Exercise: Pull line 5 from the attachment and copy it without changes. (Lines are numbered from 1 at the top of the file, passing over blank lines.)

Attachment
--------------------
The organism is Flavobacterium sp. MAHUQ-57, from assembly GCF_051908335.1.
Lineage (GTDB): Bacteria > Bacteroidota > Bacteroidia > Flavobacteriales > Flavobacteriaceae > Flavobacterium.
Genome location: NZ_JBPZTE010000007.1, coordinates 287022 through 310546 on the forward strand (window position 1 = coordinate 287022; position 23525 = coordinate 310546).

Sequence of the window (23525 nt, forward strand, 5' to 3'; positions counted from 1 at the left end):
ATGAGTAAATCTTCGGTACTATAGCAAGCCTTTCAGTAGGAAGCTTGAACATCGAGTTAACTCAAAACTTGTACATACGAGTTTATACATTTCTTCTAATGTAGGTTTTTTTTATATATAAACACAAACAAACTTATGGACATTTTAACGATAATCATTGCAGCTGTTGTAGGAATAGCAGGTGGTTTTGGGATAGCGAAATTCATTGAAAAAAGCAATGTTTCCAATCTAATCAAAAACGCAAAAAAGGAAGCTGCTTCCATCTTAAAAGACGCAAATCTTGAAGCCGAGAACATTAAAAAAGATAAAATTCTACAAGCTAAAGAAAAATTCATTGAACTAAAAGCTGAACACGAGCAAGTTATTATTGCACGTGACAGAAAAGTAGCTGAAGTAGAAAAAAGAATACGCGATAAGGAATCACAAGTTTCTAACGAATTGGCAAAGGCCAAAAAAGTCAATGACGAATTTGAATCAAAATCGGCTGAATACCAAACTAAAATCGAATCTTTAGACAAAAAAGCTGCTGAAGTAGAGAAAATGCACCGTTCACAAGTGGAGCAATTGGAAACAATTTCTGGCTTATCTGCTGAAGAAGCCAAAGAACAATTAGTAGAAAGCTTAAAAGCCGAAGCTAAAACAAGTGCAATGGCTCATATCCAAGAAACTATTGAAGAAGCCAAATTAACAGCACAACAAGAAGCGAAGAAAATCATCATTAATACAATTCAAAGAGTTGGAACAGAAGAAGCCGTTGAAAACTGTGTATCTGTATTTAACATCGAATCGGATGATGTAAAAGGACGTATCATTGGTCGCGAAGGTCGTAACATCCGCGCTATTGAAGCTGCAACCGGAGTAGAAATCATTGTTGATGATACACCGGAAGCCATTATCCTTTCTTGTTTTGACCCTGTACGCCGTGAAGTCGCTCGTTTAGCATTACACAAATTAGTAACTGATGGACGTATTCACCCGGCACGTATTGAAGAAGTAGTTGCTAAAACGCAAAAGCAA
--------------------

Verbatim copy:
ATGAGTAAATCTTCGGTACTATAGCAAGCCTTTCAGTAGGAAGCTTGAACATCGAGTTAACTCAAAACTTGTACATACGAGTTTATACATTTCTTCTAATGTAGGTTTTTTTTATATATAAACACAAACAAACTTATGGACATTTTAACGATAATCATTGCAGCTGTTGTAGGAATAGCAGGTGGTTTTGGGATAGCGAAATTCATTGAAAAAAGCAATGTTTCCAATCTAATCAAAAACGCAAAAAAGGAAGCTGCTTCCATCTTAAAAGACGCAAATCTTGAAGCCGAGAACATTAAAAAAGATAAAATTCTACAAGCTAAAGAAAAATTCATTGAACTAAAAGCTGAACACGAGCAAGTTATTATTGCACGTGACAGAAAAGTAGCTGAAGTAGAAAAAAGAATACGCGATAAGGAATCACAAGTTTCTAACGAATTGGCAAAGGCCAAAAAAGTCAATGACGAATTTGAATCAAAATCGGCTGAATACCAAACTAAAATCGAATCTTTAGACAAAAAAGCTGCTGAAGTAGAGAAAATGCACCGTTCACAAGTGGAGCAATTGGAAACAATTTCTGGCTTATCTGCTGAAGAAGCCAAAGAACAATTAGTAGAAAGCTTAAAAGCCGAAGCTAAAACAAGTGCAATGGCTCATATCCAAGAAACTATTGAAGAAGCCAAATTAACAGCACAACAAGAAGCGAAGAAAATCATCATTAATACAATTCAAAGAGTTGGAACAGAAGAAGCCGTTGAAAACTGTGTATCTGTATTTAACATCGAATCGGATGATGTAAAAGGACGTATCATTGGTCGCGAAGGTCGTAACATCCGCGCTATTGAAGCTGCAACCGGAGTAGAAATCATTGTTGATGATACACCGGAAGCCATTATCCTTTCTTGTTTTGACCCTGTACGCCGTGAAGTCGCTCGTTTAGCATTACACAAATTAGTAACTGATGGACGTATTCACCCGGCACGTATTGAAGAAGTAGTTGCTAAAACGCAAAAGCAA